I do similar work and I am assuming you have a demo system your company is taking to tradeshows and client sales meetings and whatnot that you are targeting. Not making an application clients will download and try to run on a phone.

If that is the case, you might be making this more difficult on yourself than need be. Since this is an industrial application, not a game, consider whether you even need to use forward rendering. The main reason for using forward rendering is to get acceptable performance across a range of particularly lower end hardware like phones. If you are using a high end gpu with a big chunk of memory like a 1070 or better, and you know that’s the target system the demo will run on, optimizations like forward rendering may not be necessary. The information you are getting, especially from livestreams by Epic, is game centric. The information is under the auspice that you are trying to make something run on probably a midrange system within a couple of gigs of VRAM or a phone. If you have 8-12 gigs of VRAM or more available for this application, use it. Disregard best practices for game development and maximize resource usage until something breaks. Use every feature you can and only worry about optimization when it’s clear you need to.

For your lightmaps, you can start by editing your DefaultDeviceProfile.ini and increasing the default Max LOD on your lightmaps and other textures to 8192. You can break your terrain into subobjects and give them all unique lightmaps to further improve lighting. If you need to, you can consider combining parts of the models where it makes sense to do so (objects that are close to each other and using the same material for instance) but I wouldn’t out of the gate start worrying about draw calls and combining static meshes based on what you have described. I would probably start looking at ways to instance meshes if possible with your data set if performance is an issue before doing any other optimizations.

I don’t know how big your scenes actually are, but you don’t have to work at whatever scale they import at. You can scale them down either before export or inside the engine if the scale is causing issues. Adjust the height of your player camera accordingly if needed. In engineering, precision is important, but if this is for client demonstrations/sales, it only has to look right, not be right :slight_smile:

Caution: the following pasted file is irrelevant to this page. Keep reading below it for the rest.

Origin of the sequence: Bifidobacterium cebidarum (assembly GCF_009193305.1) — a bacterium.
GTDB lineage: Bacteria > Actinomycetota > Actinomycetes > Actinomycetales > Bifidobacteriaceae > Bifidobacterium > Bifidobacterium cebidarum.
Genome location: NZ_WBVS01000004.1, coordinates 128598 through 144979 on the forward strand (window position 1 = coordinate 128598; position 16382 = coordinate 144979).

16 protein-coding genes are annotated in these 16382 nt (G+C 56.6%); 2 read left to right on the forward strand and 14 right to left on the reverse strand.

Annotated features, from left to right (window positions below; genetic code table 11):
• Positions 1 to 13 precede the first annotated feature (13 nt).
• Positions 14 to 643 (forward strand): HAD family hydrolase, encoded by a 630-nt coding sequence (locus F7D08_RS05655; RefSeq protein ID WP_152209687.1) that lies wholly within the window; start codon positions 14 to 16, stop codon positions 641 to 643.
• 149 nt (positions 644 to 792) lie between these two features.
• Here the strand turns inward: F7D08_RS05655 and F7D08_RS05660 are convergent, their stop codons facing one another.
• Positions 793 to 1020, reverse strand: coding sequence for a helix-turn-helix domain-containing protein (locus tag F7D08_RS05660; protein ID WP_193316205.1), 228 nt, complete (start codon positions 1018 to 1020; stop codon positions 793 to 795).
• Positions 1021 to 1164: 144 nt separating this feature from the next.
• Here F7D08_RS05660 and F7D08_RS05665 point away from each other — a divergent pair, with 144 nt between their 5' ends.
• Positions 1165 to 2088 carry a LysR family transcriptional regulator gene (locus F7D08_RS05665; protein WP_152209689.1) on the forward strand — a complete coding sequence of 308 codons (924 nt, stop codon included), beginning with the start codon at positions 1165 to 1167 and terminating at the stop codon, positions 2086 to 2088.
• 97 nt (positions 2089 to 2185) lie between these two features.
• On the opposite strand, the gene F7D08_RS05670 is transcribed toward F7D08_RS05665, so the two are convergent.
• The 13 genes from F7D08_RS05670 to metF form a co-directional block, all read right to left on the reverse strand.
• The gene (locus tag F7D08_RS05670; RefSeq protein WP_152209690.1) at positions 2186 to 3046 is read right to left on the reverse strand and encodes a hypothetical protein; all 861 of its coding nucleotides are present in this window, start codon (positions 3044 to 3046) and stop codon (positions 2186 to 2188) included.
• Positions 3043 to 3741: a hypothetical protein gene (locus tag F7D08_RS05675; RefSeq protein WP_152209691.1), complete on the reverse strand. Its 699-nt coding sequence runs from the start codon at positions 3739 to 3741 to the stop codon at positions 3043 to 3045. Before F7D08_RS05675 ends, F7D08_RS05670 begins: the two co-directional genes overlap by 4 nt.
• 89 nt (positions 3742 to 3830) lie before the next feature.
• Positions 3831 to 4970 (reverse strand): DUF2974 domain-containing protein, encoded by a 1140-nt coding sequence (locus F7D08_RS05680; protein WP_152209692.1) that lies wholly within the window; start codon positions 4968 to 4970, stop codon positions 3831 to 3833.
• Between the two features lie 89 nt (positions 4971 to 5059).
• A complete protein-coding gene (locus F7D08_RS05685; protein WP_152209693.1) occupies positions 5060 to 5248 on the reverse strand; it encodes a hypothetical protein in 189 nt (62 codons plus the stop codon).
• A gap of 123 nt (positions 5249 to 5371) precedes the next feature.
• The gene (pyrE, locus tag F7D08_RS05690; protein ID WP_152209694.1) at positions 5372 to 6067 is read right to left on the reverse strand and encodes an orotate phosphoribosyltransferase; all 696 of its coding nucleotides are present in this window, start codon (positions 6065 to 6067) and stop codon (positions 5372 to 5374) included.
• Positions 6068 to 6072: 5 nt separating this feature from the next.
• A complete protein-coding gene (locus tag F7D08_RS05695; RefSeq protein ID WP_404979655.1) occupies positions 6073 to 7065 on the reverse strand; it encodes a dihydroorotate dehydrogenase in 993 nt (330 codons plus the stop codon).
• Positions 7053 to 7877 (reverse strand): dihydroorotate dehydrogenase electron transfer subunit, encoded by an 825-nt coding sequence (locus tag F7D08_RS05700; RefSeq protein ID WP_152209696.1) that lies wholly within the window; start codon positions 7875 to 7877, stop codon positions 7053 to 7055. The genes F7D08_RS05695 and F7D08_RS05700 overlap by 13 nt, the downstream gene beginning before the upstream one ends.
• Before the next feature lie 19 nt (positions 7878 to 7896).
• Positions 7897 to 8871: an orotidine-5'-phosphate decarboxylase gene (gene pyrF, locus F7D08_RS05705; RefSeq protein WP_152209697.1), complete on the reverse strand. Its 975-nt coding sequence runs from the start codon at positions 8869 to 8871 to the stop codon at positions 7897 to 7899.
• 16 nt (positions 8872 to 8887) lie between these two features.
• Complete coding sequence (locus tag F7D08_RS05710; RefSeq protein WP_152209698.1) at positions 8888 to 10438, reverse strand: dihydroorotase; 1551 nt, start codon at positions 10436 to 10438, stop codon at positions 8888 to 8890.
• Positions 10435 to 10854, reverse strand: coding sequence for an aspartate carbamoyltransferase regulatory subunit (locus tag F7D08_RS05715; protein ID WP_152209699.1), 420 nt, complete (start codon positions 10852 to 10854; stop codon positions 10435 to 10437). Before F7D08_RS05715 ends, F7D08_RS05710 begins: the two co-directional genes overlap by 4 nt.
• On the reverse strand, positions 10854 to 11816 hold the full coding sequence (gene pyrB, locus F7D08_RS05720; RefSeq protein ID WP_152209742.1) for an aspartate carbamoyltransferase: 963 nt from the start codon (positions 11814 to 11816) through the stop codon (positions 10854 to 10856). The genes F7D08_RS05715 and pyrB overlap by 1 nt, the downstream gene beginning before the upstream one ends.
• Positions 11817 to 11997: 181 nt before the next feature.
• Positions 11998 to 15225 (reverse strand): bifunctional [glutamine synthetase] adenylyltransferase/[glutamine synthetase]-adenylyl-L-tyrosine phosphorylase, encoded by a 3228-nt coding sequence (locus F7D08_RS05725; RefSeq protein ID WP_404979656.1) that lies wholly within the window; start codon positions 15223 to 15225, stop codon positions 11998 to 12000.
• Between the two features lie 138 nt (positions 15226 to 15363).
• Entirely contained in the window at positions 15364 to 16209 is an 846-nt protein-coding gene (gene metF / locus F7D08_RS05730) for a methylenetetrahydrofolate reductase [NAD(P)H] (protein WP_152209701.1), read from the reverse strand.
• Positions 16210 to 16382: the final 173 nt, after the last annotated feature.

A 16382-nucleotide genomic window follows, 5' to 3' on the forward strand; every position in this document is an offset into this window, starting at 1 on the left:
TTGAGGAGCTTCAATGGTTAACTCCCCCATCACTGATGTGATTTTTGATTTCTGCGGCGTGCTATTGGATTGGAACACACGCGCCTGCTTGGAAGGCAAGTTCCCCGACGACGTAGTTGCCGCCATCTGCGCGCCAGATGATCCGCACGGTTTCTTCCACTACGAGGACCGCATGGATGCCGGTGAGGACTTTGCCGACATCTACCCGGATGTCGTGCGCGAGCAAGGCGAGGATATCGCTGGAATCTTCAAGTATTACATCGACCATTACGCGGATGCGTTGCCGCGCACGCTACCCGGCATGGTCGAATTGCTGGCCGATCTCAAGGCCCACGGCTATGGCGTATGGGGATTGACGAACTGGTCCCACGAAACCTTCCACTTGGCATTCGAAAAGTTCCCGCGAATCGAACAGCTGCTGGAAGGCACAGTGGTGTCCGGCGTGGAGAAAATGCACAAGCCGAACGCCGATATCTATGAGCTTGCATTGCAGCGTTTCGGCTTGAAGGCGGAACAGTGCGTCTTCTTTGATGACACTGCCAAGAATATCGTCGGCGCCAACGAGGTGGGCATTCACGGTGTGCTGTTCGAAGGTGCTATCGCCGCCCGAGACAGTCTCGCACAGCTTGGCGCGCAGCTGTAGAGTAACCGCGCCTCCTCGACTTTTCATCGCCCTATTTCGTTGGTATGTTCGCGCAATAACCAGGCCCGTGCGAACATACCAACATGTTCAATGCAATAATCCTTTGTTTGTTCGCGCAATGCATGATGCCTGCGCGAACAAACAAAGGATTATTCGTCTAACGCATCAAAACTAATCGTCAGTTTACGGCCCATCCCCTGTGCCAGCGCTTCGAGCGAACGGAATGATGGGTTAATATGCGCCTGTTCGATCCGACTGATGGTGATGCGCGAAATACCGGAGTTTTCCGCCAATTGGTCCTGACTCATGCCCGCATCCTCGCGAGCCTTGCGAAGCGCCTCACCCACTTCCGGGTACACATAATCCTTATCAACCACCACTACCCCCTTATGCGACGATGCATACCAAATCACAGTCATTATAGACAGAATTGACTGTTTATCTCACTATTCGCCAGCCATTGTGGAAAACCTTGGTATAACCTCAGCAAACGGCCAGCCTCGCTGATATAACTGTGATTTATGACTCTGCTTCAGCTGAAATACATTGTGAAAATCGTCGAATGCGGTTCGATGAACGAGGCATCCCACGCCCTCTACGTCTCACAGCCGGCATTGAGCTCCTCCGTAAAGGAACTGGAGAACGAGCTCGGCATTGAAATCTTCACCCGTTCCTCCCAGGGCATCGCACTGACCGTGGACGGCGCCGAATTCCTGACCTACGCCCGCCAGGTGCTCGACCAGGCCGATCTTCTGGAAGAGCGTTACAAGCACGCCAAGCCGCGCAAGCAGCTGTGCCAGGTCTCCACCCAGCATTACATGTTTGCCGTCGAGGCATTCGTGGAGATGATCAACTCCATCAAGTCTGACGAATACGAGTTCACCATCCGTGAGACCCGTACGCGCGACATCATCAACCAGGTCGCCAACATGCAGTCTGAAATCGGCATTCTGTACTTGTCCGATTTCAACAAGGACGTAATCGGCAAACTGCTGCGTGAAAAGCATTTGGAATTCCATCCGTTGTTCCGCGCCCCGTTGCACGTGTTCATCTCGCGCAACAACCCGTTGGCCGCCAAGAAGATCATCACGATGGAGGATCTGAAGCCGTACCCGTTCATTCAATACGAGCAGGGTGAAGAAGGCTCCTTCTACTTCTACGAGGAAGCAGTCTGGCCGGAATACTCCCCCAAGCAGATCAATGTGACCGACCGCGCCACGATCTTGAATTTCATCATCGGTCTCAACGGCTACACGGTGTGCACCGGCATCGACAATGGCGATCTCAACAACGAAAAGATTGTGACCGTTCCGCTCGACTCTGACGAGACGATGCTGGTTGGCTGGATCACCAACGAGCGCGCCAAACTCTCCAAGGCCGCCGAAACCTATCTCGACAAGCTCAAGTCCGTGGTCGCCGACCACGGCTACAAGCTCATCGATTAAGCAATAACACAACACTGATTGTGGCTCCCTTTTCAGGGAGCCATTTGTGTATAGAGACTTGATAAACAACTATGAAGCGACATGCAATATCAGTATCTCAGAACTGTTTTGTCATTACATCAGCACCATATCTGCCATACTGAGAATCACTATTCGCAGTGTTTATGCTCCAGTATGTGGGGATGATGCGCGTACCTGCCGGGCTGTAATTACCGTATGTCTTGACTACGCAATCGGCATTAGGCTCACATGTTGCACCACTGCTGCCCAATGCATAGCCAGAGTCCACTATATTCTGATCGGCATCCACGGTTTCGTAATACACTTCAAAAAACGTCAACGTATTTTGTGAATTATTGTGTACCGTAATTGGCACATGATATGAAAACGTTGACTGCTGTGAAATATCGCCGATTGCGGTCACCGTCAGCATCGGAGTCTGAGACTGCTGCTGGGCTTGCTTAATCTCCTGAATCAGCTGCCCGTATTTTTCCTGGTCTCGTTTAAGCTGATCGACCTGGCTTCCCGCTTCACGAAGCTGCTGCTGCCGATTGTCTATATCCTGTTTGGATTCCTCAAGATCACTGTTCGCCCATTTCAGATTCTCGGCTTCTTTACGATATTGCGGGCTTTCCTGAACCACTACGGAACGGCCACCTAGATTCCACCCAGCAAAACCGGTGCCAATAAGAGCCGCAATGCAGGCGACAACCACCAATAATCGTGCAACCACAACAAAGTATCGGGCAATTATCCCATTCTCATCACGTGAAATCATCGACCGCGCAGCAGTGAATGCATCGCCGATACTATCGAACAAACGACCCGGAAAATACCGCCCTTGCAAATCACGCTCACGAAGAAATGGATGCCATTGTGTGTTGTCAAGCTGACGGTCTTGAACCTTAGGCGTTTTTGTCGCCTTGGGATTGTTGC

For lighting, again, based on the assumptions I’ve made, I would try using deferred rendering, static lighting, and making the lightmaps as large as the hardware will allow. This will give the best visual results.

Thanks for the assistance.

So are you referring to an overhead from all the DrawCalls? I imagine a mesh with multiple parts is going to take longer to process than tiny individual meshes, but if it is overhead that is being saved, then I guess it is worth exploring.

How should I group these meshes? Is it better to group objects that are close together, or group similar shapes that may have a lot of clear space between them? And will the auto-generated UV maps be okay with these grouped meshes?

Shadowmap, as in baked lighting? The problem is even with a small test model I am using now with 1500 parts, and a floor mesh that is 160x130 meters with light map res set to 2048, the shadows on the floor still look blocky. However, I have just discovered I can use stationary directional light, and by setting a value to Dynamic Shadow Distance Stationary Light, I am getting dynamic shadows up close, which fall back to baked in the background. This looks promising.

The screen percentage doesn’t seem to make a lot of difference to performance on my test model. Unfortunately the CPU (a xeon with only 2.2GHz cores) isn’t keeping up, and is doing 16ms frames according ot SteamVR stats. The GTX 1080 seems to be doing alright though. End result, it runs solid at the 45fps that the VR hardware drops down to.

My small model is using 3Gb vram with baked lighting. I guess I’ll have to try a bigger model with 10k+ parts, to see how it goes. Right now I am only using simple colored materials too.